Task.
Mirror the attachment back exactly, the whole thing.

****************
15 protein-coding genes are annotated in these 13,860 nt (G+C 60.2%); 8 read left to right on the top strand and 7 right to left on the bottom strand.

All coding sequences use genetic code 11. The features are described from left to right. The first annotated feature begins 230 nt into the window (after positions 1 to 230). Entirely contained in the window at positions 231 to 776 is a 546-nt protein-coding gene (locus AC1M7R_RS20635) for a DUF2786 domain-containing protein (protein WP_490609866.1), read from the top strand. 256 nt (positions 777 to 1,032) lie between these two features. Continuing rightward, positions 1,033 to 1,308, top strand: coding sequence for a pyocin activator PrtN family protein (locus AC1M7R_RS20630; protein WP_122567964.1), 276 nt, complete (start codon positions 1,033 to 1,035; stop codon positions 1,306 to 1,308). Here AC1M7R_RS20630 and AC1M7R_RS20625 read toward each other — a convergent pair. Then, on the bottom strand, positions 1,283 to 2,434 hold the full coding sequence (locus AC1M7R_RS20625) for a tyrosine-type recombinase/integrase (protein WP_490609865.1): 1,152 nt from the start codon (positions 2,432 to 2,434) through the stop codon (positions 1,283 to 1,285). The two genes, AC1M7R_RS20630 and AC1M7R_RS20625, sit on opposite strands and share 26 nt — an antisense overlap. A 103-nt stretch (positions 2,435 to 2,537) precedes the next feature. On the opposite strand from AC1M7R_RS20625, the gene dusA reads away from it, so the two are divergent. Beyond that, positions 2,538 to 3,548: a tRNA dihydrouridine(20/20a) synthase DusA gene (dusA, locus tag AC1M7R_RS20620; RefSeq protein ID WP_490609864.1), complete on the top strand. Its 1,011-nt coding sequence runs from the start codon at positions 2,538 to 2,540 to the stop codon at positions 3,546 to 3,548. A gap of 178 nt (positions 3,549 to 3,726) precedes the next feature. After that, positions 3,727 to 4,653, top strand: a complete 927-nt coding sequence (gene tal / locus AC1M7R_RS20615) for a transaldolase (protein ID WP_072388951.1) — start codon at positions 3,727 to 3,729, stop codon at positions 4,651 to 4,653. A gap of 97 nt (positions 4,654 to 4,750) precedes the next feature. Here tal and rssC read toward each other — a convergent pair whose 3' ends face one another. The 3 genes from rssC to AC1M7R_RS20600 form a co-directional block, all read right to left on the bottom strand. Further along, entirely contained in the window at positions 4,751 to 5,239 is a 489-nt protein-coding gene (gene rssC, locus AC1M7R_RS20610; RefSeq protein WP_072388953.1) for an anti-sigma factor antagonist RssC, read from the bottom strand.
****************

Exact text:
15 protein-coding genes are annotated in these 13,860 nt (G+C 60.2%); 8 read left to right on the top strand and 7 right to left on the bottom strand.

All coding sequences use genetic code 11. The features are described from left to right. The first annotated feature begins 230 nt into the window (after positions 1 to 230). Entirely contained in the window at positions 231 to 776 is a 546-nt protein-coding gene (locus AC1M7R_RS20635) for a DUF2786 domain-containing protein (protein WP_490609866.1), read from the top strand. 256 nt (positions 777 to 1,032) lie between these two features. Continuing rightward, positions 1,033 to 1,308, top strand: coding sequence for a pyocin activator PrtN family protein (locus AC1M7R_RS20630; protein WP_122567964.1), 276 nt, complete (start codon positions 1,033 to 1,035; stop codon positions 1,306 to 1,308). Here AC1M7R_RS20630 and AC1M7R_RS20625 read toward each other — a convergent pair. Then, on the bottom strand, positions 1,283 to 2,434 hold the full coding sequence (locus AC1M7R_RS20625) for a tyrosine-type recombinase/integrase (protein WP_490609865.1): 1,152 nt from the start codon (positions 2,432 to 2,434) through the stop codon (positions 1,283 to 1,285). The two genes, AC1M7R_RS20630 and AC1M7R_RS20625, sit on opposite strands and share 26 nt — an antisense overlap. A 103-nt stretch (positions 2,435 to 2,537) precedes the next feature. On the opposite strand from AC1M7R_RS20625, the gene dusA reads away from it, so the two are divergent. Beyond that, positions 2,538 to 3,548: a tRNA dihydrouridine(20/20a) synthase DusA gene (dusA, locus tag AC1M7R_RS20620; RefSeq protein ID WP_490609864.1), complete on the top strand. Its 1,011-nt coding sequence runs from the start codon at positions 2,538 to 2,540 to the stop codon at positions 3,546 to 3,548. A gap of 178 nt (positions 3,549 to 3,726) precedes the next feature. After that, positions 3,727 to 4,653, top strand: a complete 927-nt coding sequence (gene tal / locus AC1M7R_RS20615) for a transaldolase (protein ID WP_072388951.1) — start codon at positions 3,727 to 3,729, stop codon at positions 4,651 to 4,653. A gap of 97 nt (positions 4,654 to 4,750) precedes the next feature. Here tal and rssC read toward each other — a convergent pair whose 3' ends face one another. The 3 genes from rssC to AC1M7R_RS20600 form a co-directional block, all read right to left on the bottom strand. Further along, entirely contained in the window at positions 4,751 to 5,239 is a 489-nt protein-coding gene (gene rssC, locus AC1M7R_RS20610; RefSeq protein WP_072388953.1) for an anti-sigma factor antagonist RssC, read from the bottom strand.